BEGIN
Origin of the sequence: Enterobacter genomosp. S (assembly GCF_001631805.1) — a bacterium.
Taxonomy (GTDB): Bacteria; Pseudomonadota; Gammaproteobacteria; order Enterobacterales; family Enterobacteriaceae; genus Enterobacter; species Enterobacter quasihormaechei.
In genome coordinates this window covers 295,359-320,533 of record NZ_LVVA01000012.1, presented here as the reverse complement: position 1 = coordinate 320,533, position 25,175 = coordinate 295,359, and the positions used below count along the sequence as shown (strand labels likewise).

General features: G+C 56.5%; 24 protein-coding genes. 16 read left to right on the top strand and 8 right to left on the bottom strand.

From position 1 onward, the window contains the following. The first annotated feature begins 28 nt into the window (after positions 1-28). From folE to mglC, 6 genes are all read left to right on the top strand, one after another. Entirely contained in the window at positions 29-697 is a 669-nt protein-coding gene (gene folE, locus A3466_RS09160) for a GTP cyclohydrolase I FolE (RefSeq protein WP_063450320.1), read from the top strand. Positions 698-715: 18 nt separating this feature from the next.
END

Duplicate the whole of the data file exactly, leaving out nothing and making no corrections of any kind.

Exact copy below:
Origin of the sequence: Enterobacter genomosp. S (assembly GCF_001631805.1) — a bacterium.
Taxonomy (GTDB): Bacteria; Pseudomonadota; Gammaproteobacteria; order Enterobacterales; family Enterobacteriaceae; genus Enterobacter; species Enterobacter quasihormaechei.
In genome coordinates this window covers 295,359-320,533 of record NZ_LVVA01000012.1, presented here as the reverse complement: position 1 = coordinate 320,533, position 25,175 = coordinate 295,359, and the positions used below count along the sequence as shown (strand labels likewise).

General features: G+C 56.5%; 24 protein-coding genes. 16 read left to right on the top strand and 8 right to left on the bottom strand.

From position 1 onward, the window contains the following. The first annotated feature begins 28 nt into the window (after positions 1-28). From folE to mglC, 6 genes are all read left to right on the top strand, one after another. Entirely contained in the window at positions 29-697 is a 669-nt protein-coding gene (gene folE, locus A3466_RS09160) for a GTP cyclohydrolase I FolE (RefSeq protein WP_063450320.1), read from the top strand. Positions 698-715: 18 nt separating this feature from the next.